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post #1 of (permalink) Old 05-21-2007, 12:28 PM Thread Starter
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Clutch Shimmying

I have a fairly new Clutch installed in my CJ7 4.2L, I also had the Flywheel resurfaced on the last install. Pretty much everytime i've changed the clutch.

What would make the clutch shimmying after the jeep has gotten good and hot, say about after 20 mile of stop and go?

any help.
it's acting as if the flywheel has burnt spots..

83 cj7, 258 .030 over, HEi dist, Howell TBI.
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post #2 of (permalink) Old 05-22-2007, 04:20 PM
 
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Something is warping when it gets hot. I guess you'll have to either live with it or tear it apart. I'd be more inclined to think its the pressure plate part of the clutch than the flywheel. Mine's a bit chattery at times pulling away from a stop.
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post #3 of (permalink) Old 05-22-2007, 04:25 PM
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I had the same problem(s).
First time it ended up being loose bolts holding the bell housing on.
Second time it was the clutch. In talking with a jeep expert (who has seen the problems many times), about the only real solution was to use a factory clutch plate.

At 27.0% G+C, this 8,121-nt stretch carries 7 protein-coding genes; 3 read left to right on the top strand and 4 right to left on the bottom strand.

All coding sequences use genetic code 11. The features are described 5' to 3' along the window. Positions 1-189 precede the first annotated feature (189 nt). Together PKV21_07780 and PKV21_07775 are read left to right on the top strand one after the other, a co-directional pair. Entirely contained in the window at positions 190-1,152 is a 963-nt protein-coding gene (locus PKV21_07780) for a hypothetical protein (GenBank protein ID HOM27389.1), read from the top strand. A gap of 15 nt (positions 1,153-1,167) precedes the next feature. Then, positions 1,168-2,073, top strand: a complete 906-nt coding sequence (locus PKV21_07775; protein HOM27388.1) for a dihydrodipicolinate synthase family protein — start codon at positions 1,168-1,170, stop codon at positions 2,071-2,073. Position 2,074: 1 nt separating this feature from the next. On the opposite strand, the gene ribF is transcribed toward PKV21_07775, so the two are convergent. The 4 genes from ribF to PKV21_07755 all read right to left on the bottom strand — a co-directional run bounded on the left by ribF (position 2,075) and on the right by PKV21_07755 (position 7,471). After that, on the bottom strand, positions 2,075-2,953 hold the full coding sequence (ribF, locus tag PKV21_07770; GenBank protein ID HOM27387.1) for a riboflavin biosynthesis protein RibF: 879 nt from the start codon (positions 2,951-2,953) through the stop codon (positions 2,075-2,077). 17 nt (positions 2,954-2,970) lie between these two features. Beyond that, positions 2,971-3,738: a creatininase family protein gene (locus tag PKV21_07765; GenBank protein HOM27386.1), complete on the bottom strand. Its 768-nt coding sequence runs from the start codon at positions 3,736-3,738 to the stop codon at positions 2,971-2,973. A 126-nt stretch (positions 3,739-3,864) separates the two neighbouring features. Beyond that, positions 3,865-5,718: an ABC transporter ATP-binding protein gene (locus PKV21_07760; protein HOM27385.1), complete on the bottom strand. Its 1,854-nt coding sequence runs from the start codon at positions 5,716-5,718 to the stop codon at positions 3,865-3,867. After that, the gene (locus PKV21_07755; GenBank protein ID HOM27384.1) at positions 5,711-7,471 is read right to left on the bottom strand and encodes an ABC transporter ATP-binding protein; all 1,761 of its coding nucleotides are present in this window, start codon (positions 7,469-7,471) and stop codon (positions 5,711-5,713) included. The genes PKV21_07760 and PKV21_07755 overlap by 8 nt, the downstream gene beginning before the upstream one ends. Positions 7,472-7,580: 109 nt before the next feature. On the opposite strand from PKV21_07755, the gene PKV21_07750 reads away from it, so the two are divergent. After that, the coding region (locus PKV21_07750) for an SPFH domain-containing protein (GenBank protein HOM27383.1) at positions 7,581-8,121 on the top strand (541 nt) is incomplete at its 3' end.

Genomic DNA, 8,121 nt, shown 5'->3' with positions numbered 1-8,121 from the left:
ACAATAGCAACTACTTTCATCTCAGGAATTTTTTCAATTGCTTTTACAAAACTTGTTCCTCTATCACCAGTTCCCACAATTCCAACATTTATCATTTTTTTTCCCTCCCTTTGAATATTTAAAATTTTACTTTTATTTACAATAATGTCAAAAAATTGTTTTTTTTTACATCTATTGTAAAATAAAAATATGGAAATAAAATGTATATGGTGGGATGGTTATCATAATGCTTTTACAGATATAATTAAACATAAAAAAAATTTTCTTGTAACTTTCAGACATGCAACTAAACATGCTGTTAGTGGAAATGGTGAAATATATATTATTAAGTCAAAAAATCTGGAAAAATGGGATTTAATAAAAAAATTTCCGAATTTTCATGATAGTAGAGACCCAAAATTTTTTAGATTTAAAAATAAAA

The problem will also be worse if you have larger tires and have not changed the gears. If you have stock gears and went to 32" tires, then it's about like trying to start off in second gear. When I put in 4.10 gears, then almost all of the shimmy went away.

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84 CJ7, SOA, 5.7LTBI, 4L60E, 35"x12.5, 4.10 gears, F/Det, R/ARB, Full Roll Cage,
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post #4 of (permalink) Old 05-22-2007, 04:54 PM Thread Starter
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thanks for the feedback guys.
I guess i need to look at maybe a heavyier duty clutch.
I am running 33x12.50's.
Running a stock clutch from a local parts store..

83 cj7, 258 .030 over, HEi dist, Howell TBI.
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post #5 of (permalink) Old 05-22-2007, 05:11 PM
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Quote:
I am running 33x12.50's.
...and stock gears?

Don't waste your money on another clutch yet...time for gears. You are going to have the same problem with any clutch you get.

Rule of Thumb (Thumb sure has a lot of rules)
32-33" tires = 4.10 gears
35" tires = 4.56 gears.

This will restore your engine RPM's to basically stock levels....if it's mostly off-road then you can't really go low enough.....

AKA DDawg16
84 CJ7, SOA, 5.7LTBI, 4L60E, 35"x12.5, 4.10 gears, F/Det, R/ARB, Full Roll Cage,
D44 Flat top in progress...
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post #6 of (permalink) Old 05-22-2007, 06:41 PM
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You got the standard oil leak at the back of the valve cover?

There are 10 kinds of people in the world.
Those who understand binary and those who don't.
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post #7 of (permalink) Old 05-22-2007, 06:49 PM
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Quote:
You got the standard oil leak at the back of the valve cover?
Very unlikely the problem. It would take one hell of a leak...and the position of the flywheel makes it very unlikely that even if oil could drip in that it would be able to fall on top of the flywheel....and if it did, you would have the smell of burning oil....and it would actually reduce the likelihood that you would get a shimmy....

Come on guys....read the posts fully.....33" tires....and I'm willing to bet that he has stock gears....

AKA DDawg16
84 CJ7, SOA, 5.7LTBI, 4L60E, 35"x12.5, 4.10 gears, F/Det, R/ARB, Full Roll Cage,